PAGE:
Self-improvement

Self-improvemant

137. MANAGING FEAR

I used to be terrified of heights; sweaty palms, vertigo, the works, and that’s just when I stood up. Seriously though, I really was afraid of heights. In fact, as a young boy, I had a whole list of anxieties. Spiders (note the still above from “The Incredible Shrinking Man”) and bees, getting into fights, riding the school bus, where to sit during lunch, what would be said about me during parent/teacher conferences, deep water, seeing my report card, and most of all, my mother. Fear was always there. It dominated me for the most part but thank God it occasionally retreated to the background. I had frequent (albeit brief) periods of joy, peace, and amusement, especially when I was alone, but every type of fear, from despair to terror, was the main emotional state I expressed and felt for most of my youth. As I grew older I found I’d gained leverage over how events progressed in my own life, and I slowly began to feel as if I were moving past my unwanted emotional alignments. In reality they morphed into a more covert way of manifesting themselves, which is where my addictive traits eventually began to overwhelm me.

I must have had some sort of sense of avoidance on a subconscious level because I refused engage in many activities as a teenager that appeared to be both extremely fun and entertaining, but leaned towards a possible self-destructive path. Gateway drugs were obvious temptations, but things like cigarettes and casual sex were also part of the equation. By the time I was sixteen I’d already known people who had passed a point of no return. They had eventually stepped over a line where their behavior was causing damage that could not be reversed. I wasn’t necessarily terrified of what I saw, but there was enough fear to keep me in a state of caution when it came to how I was going to proceed in my own life.

There were two traps I eventually allowed myself to be lured into. I had no real cautions about either alcohol or, surprisingly, sugar. I’d never been around (or more likely hadn’t noticed) either one of these indulgences all that much. I’d been in the company of those who were drunk and others who overate, BUT most people I knew who drank weren’t drunks, and most who ate candy weren’t fat. This casual observation effectively cancelled any apprehensions I might have had if I’d witnessed the more destructive nature that abusing both of these could lead to. The largest flaw in my personality has always been all-in on anything hedonistic. I KNEW this ahead of time, which is why I avoided so many other paths. If I were to sample the example, apprehension would be lost. Practicing moderation has been one of my biggest struggles. There was a darkness inside me waiting for fertilization, I could feel it. Stepping over the line would be catastrophic to not only myself, but probably a great many others as well. I genuinely was split, good over here, bad over here; kindness on one side, malice on the other. When I recognized this I panicked and started doing anything I could to alter my state of mind. I chose what I thought was an easy path, to do so from the outside in instead of from the inside out and quite effectively shot myself in the foot.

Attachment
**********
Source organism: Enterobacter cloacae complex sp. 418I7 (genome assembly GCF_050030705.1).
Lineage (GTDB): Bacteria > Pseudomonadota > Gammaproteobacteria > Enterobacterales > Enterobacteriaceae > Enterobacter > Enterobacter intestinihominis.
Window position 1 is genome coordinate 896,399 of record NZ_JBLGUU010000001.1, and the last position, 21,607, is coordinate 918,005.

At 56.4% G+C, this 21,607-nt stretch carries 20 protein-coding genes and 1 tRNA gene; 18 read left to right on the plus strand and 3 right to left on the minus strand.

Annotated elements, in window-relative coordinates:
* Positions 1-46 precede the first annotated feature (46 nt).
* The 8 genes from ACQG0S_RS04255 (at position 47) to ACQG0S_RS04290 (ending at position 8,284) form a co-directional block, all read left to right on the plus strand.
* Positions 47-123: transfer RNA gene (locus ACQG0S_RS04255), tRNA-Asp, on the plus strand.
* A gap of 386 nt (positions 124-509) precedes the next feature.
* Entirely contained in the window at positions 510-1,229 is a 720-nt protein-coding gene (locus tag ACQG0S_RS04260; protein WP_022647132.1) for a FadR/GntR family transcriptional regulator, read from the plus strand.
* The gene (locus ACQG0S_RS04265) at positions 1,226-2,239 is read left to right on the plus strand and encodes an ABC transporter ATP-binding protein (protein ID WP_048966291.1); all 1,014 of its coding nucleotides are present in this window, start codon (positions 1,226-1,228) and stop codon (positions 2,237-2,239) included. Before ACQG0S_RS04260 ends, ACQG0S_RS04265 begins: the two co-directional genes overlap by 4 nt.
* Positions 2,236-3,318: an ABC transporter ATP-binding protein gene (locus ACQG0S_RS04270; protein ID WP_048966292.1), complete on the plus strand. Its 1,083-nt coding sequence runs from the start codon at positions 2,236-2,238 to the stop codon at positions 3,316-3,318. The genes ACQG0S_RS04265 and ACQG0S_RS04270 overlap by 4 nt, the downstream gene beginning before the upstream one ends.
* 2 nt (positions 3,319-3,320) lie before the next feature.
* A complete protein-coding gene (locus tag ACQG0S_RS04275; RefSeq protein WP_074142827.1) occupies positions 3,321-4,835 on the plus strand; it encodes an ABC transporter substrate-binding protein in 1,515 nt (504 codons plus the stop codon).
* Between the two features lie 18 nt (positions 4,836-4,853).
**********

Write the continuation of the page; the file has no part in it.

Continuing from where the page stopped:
I was horrible at managing my feelings and even worse at interpreting them. My logic was to avoid what either felt bad or might have bad consequences and embrace what either felt good or could be rewarding. The problem with such thinking was I avoided the correct course of action if there were the possibility of pain or price involved and embraced flawed conduct if pleasure or gratification was perceived. Fear, in my mind, was something to be avoided at all costs.

I’ve never told myself a bigger lie.

Believe it or not fear is my ally. It is NOT the enemy. Why? Because when I allow myself to feel it, to acknowledge its existence, I become aware of what must be overcome. I cannot improve as a person without recognizing what’s holding me back. There are, of course, situations which must be heeded with total apprehension, but it takes practice to separate authentic threats from those that are illusionary. The easiest way for me to recognize whether or not irrational behavior is in play is to determine the nature of support behind my reaction. Fear that owes its existence to blame is false, fear that arises as a result of a need to be responsible is authentic.

If, for example I’m blaming my lack of experience on pursuing a task, this is an unfounded fear, one based on an egotistical ideology, and it keeps me from expanding my résumé. On the other hand, if someone is holding a gun on me demanding my wallet, being frightened is perfectly acceptable. Most fear, in my experience, has extraordinarily little danger attached to outcome, in fact, it’s usually quite the opposite. Recognizing and walking through anything I’ve equated with apprehension has always been the best course of action, one that unveils potential and reaps success.

I suppose my best advice is to stop being afraid of feeling scared. Fear is a tool, a lever we can use to maneuver ourselves to a life of high achievement. There’s no doubt we are motivated when there’s something we want to gain or create, but if there’s something in the way we want to overcome as well, it becomes fun.

Trust me.

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With Love and compassion, Daniel Andrew Lockwood

 

 

136. THE GREAT EXPERIMENT